03/23/2010, 00.00
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Church growing stronger in Korea

by Theresa Kim Hwa-young
According to the South Korean Bishops' Conference, the number of Catholics has increased over the last year: at the moment, they are about 10% of the population. Vocations also on the rise and interest of non-Christians in the Church. Professor of the Science of religions: “merit of virtue expressed by the faithful."

Seoul (AsiaNews) – The number of Catholics are growing in South Korea, as well as religious vocations and the local clergy. It is the result of the daily commitment of Catholics to the life of the country, increasingly exposed to the social problems that afflict it. This has been revealed by statistics presented by the Korean Bishops Conference, which shows an increase of 2.7% in the number of baptized believers.  

According to the data, the total number of Catholics in the country is 5,004,115: This is 9.9% of the population, an increase of 130 thousand units compared to previous data. The local clergy, moreover, is equal to 4204 units, compared to 4026 previously reviewed: of these, 3477 are diocesan priests, 726 are missionaries or religious. The number of seminarians remains essentially the same, with 1413 compared with 1445: however of these, many become priests. The number of women religious has grown by 186, reaching 10,401.

Compared with the results of the general census of 2005, which the government makes every ten years, Catholics have grown by 74% against an 18% increase in Buddhists and a 16% decrease in Protestants. The data reflected the Christian denominations, which were questioned about their way of doing mission in the Asian country.  

The professor Kim Jong-seo, who teaches science of religion at the Seoul National University, analyzed the reasons for the success of Catholic evangelization in Korea. According to the teacher, there are six key points that have enabled this result:  

Unity and hierarchical organization. The South Korean Catholic Church is organized into sixteen dioceses led by ordinary bishops, which all respond to the Conference of Bishops. This, in turn, is divided into six commissions and 20 committees. The Whole Church functions as an organic body under hieratical leadership, which has made a favourable impression on the Korean people.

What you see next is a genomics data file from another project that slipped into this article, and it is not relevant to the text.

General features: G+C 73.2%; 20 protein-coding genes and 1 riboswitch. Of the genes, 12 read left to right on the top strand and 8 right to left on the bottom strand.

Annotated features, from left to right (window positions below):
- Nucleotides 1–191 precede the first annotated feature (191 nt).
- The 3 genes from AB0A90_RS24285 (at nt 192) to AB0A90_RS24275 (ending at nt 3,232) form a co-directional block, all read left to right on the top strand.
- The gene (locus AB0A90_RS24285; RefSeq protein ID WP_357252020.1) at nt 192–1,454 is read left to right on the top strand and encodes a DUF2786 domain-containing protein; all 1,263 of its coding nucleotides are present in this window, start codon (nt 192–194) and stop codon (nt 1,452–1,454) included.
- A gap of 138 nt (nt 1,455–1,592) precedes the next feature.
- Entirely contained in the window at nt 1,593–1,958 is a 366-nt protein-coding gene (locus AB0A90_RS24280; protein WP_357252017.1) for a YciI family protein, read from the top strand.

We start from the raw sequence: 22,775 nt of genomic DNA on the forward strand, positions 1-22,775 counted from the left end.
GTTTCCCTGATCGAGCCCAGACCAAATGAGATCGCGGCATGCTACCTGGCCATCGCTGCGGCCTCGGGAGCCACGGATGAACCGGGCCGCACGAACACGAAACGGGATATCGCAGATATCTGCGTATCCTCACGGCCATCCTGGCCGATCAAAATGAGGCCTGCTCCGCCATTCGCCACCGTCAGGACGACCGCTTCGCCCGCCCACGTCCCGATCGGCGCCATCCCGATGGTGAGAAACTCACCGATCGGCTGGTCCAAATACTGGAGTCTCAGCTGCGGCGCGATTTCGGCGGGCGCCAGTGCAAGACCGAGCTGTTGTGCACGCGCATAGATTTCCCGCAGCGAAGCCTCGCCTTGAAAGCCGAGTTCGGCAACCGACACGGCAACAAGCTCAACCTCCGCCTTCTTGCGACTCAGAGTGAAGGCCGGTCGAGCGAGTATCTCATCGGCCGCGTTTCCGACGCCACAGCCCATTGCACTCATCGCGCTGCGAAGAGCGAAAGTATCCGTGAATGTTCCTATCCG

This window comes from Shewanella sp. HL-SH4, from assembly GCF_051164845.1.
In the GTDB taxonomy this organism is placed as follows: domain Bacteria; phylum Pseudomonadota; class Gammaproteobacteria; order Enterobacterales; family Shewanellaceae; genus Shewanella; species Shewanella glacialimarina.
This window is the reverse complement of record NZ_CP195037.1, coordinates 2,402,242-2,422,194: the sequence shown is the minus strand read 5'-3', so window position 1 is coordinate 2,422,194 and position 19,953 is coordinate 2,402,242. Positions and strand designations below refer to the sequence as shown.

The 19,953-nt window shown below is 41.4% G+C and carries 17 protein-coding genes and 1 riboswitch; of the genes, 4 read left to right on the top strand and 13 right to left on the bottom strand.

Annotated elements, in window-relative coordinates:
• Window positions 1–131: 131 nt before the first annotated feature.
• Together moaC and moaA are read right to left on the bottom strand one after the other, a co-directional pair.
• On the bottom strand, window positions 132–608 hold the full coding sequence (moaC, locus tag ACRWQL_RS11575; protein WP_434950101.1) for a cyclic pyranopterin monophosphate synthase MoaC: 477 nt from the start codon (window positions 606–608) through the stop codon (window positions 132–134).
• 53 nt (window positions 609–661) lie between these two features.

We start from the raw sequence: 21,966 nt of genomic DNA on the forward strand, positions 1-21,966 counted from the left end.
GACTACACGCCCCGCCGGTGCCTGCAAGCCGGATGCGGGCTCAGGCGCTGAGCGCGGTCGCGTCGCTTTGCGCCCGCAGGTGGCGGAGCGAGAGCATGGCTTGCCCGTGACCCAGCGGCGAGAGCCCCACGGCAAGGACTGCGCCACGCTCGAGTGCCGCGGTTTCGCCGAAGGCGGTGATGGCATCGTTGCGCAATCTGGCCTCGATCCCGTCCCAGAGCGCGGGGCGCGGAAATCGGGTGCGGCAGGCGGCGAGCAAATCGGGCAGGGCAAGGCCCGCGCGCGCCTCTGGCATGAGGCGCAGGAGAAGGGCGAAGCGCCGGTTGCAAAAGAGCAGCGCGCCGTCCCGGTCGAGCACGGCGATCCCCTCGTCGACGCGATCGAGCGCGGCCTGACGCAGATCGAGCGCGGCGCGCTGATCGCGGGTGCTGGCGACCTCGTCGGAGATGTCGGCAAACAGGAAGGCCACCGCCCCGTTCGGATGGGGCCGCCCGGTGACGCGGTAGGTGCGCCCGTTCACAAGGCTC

Integrity living a life of integrity is important for Korean clergy and consecrated persons. Administration of financial affairs of the dioceses and parishes is conducted in a transparent way at all levels, which has given good image of Catholic Church to Korean people.  

The commitment to justice and peace The Korean Catholic Church has played an important and prophetic role during almost three decades of democratization, under the persecution of the military regime since 1960s. Numerous priests, religious and lay faithful including the late bishop Daniel Ji Hak-sun were imprisoned and tortured for fighting against injustice and siding with the weak in society. Nowadays, the whole Church including the Catholic Priests Association for Justice (CPAJ) and other Catholic NGOs are very much involved in environmental, ethical and social issues and the promotion of the human rights.

Tolerance towards ancestral rites.  In 1742, Pope Benedict XIV prohibited devotion to ancestral rites condemning them as superstition, thus providing China and Korea an excuse to persecute Christians. But in 1939 pope Pius XI decided to allow the Confucian ancestral rite under the condition all superstitious elements were removed. Something the Protestant Church does not allow.

An open attitude toward the other religions.  While some religions are unfriendly to other religions the open attitude of Catholic Church to other religions gives favourable impression to non-Catholics. This is the result of Vatican II which opened the Korean Chuch to others.  During the military different religions collaborated for the democratisation of the nation.

Social commitment. Under the guidance of their bishops Korean Catholics are committed to the poor and this has given much impetus to evangelization. The fact that this commitment is open to all - irrespective of nationality, race or creed - shows the goodness of primary teaching that is the basis of Catholicism.  

To these six points, concluded Professor Kim, "must be added the important influence of figures such as the Korean martyrs and the late Cardinal Stephen Kim Sou-hwan, the undisputed star of his era."
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